Battery Terminals and Cables

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Glad we have wives understanding enough to stick around...You, biggman100 and I apply a good deal of time to our automotive subjects!  Ah, but think of the expense we've saved our households by not farming out automotive repairs and by doing our own troubleshooting!

 

Moses

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I have a 2006 Wrangler TJ 4.0 with 6 speed. About 6 to 8 weeks ago, I ran into a very troublesome electrical problem which I haven't been able to solve. However to try to fix it I put in my own ground system after taking some hints from other posts. here's what I did:

 

Using all 4 gage cable I mounted a 3/8 in brass bolt on to the fender with brass nuts and washers after wire brushing (elec) both sides. This became my main ground point. I then made cables and ran my neg battery cable to this point followed by the tub, engine, frame , etc cables. I just had the cables crimped at an auto parts store. Each terminal was shrink wrapped.  Once these were done I covered all bare metal and connection points with clear lacquer (borrowed from aircraft industry).

 

The results: the jeep has NEVER run better and lights are brighter.  However my original problem, no interior lights, no gages is still here. My radio, heater, cruise and exterior lights and directionals all good.  So I have a decent ground system but need some help on this other stuff.  Thanks, Hobiecat. 

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Nice work on that ground circuit, Hobiecat...Regarding your gauges and interior light problem, sounds like a connection issue.  Do the test of these circuits from the point you know you have current (Power Distribution Box, for example) and trace outward to the device (gauges, interior light socket and so forth) with a volt-ohmmeter and continuity test...To save time, check for continuity over long wiring circuits then narrow it down to where a circuit is "open".  Don't rule out simple items like fuses at the Power Box...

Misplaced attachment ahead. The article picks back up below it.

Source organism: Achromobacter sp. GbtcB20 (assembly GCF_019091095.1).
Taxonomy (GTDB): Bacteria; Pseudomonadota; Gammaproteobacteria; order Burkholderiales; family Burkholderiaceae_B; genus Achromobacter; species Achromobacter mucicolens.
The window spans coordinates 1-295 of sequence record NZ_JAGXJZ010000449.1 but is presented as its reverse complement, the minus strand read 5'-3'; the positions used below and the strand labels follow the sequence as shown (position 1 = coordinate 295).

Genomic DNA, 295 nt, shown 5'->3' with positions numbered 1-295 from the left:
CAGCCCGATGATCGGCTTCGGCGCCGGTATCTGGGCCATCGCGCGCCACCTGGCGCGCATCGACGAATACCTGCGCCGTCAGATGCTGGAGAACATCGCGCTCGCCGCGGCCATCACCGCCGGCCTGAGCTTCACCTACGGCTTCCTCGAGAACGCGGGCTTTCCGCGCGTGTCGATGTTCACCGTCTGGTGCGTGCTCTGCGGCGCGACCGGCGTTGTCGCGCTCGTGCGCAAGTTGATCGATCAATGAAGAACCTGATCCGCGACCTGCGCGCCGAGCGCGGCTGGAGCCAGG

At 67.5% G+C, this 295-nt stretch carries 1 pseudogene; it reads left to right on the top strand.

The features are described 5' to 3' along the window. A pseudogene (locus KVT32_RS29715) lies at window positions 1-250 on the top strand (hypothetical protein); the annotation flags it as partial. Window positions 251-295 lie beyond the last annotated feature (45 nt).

The gauge connector behind the instrument panel is a known issue on the TJ and XJ Cherokee, and there are other electrical gremlins with the TJ Wrangler.  I did a magazine article on the connector fix for the gauges on an XJ Cherokee.  Some TJ Wranglers suffer the same fate, and often, just an unplug and re-plug after cleaning contacts with Mopar electrical cleaner is enough to get the connector to behave.  Otherwise, here's the XJ Cherokee fix, which is similar to the Wrangler:  http://www.4wdmechanix.com/How-to-XJ-Cherokee-Erratic-Gauges-Fix.html.  The gauge connector is a possibility; however, on an '06 model, I'd look for a much simpler fix first. 

 

Any aftermarket installations like a sound system, add-on lighting or an alarm system?  These can often be a source of trouble due to poor connections or bad splicing of wires.  On a vehicle as new as yours, I'd look closely at anything added aftermarket that could interrupt circuits or create shorts and opens in the electrical circuits.

 

Talking about splices, I recently heard of a unique way to moisture proof wire splices.  I'll throw this out there for use where practical.  The suggestion came from a retired electronics specialist and AT&T wire splicer:

 

1) Make a clean strip of each wire end and overlap the two wires with ends facing toward each other—think butt connection without the butt connector.

 

2) Place heat shrink well up the wire, away from soldering heat, for use after soldering the two wires together.

 

3) Solder the wires with rosin core solder or rosin flux and solder for electrical connections.

 

4) Take a heat glue gun and run a thin, even bead of hot glue over the soldered joint.  Allow to cool.

 

5) Place the heat shrink tubing in position over the soldered and glue-coated joint; shrink down the tubing for a good seal.

 

The hot glue, once cooled, forms a barrier that resists corrosion wicking up the wires' insulation.  (Corrosion is otherwise hidden beneath the heat shrink tubing.)  On critical circuits like EFI PCM wires and for electronic modules that are hypersensitive to voltage fluctuations and ohms resistance, this anti-corrosive barrier would be better than heat shrink tubing alone.  Something to consider...

 

Moses

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